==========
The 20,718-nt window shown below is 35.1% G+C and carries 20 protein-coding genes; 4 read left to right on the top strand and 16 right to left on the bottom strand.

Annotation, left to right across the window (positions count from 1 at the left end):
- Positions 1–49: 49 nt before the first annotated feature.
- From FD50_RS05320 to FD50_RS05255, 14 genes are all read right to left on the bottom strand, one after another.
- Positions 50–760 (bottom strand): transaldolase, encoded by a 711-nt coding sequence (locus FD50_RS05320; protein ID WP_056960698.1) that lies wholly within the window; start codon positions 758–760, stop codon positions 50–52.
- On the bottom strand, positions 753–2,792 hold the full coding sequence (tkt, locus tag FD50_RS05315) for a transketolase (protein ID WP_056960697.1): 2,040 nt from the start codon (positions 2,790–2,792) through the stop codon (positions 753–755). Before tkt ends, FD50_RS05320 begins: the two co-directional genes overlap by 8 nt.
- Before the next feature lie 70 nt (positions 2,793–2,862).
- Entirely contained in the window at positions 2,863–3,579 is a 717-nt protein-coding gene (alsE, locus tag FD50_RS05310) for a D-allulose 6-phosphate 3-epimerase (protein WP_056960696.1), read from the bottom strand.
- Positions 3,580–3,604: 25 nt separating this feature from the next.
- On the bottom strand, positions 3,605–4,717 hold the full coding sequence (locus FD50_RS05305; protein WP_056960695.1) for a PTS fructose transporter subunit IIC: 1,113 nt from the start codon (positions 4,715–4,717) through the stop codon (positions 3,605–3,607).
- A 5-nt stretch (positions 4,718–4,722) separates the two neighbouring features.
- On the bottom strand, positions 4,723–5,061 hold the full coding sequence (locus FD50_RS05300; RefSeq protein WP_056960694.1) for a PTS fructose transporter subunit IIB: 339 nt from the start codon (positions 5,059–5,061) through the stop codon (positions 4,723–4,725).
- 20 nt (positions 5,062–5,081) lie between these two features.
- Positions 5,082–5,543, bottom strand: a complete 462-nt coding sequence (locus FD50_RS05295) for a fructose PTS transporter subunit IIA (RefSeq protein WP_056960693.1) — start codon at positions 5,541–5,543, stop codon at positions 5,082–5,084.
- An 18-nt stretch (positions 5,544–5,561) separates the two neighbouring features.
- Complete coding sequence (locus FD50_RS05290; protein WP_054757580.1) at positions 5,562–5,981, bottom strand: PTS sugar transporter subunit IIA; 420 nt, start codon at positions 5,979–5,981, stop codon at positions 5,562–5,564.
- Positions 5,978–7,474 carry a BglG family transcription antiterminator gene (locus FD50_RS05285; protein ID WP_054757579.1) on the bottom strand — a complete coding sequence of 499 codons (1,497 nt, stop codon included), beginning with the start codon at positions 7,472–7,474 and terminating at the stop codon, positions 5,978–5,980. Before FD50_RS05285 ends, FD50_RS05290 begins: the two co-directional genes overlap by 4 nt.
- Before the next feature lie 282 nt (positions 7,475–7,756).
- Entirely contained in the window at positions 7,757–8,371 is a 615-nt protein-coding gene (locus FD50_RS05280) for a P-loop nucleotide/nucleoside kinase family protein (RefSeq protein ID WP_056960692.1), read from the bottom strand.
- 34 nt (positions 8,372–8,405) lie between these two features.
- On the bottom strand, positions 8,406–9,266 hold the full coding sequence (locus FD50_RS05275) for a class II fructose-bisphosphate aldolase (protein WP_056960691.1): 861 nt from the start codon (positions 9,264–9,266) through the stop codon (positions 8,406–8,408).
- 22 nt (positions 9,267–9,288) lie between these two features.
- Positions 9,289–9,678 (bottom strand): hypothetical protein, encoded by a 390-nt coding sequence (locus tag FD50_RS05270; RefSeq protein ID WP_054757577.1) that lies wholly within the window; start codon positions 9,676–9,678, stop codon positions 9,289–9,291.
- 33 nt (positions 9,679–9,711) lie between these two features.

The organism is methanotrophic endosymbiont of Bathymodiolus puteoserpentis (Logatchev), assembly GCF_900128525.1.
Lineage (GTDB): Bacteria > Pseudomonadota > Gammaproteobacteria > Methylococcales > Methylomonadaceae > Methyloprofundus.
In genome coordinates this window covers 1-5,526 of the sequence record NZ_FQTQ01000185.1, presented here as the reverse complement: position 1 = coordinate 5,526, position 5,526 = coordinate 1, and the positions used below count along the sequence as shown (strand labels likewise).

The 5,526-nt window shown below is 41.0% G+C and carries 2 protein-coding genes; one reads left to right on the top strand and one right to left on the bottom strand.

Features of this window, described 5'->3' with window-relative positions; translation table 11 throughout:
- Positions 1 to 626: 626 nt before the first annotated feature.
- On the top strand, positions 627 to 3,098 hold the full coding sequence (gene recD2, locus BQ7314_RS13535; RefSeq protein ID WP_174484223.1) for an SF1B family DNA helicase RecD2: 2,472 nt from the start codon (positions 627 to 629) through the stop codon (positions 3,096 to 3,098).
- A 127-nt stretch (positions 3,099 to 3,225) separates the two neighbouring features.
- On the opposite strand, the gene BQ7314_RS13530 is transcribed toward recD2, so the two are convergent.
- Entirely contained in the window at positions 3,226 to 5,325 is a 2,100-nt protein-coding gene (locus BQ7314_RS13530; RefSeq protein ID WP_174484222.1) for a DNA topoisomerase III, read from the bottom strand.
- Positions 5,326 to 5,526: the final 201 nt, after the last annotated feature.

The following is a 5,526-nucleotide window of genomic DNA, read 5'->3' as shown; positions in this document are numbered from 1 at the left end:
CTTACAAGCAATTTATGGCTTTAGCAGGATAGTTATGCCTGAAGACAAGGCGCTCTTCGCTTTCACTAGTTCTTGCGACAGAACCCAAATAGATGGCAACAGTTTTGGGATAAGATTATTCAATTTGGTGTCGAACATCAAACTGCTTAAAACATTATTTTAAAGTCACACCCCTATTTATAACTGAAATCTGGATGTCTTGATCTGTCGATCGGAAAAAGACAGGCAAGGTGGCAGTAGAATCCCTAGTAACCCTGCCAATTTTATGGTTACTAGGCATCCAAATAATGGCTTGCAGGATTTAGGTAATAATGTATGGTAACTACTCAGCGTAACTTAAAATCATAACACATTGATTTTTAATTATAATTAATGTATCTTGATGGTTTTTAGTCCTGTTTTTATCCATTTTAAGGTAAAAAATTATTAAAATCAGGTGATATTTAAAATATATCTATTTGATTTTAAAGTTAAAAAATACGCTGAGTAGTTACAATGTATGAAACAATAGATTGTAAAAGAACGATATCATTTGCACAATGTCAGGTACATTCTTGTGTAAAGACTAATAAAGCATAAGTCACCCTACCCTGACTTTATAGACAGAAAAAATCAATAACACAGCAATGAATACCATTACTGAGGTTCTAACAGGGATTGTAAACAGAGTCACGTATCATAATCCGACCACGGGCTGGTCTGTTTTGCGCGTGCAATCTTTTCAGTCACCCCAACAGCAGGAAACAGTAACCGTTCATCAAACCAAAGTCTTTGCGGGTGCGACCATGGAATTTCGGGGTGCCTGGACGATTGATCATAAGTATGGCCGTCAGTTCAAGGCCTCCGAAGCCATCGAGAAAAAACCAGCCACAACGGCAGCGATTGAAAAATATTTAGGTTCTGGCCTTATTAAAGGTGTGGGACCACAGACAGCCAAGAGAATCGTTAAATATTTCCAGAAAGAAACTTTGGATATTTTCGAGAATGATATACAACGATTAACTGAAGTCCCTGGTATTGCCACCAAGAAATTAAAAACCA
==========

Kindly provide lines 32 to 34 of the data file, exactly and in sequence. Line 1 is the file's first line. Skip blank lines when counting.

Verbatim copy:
- A 127-nt stretch (positions 3,099 to 3,225) separates the two neighbouring features.
- On the opposite strand, the gene BQ7314_RS13530 is transcribed toward recD2, so the two are convergent.
- Entirely contained in the window at positions 3,226 to 5,325 is a 2,100-nt protein-coding gene (locus BQ7314_RS13530; RefSeq protein ID WP_174484222.1) for a DNA topoisomerase III, read from the bottom strand.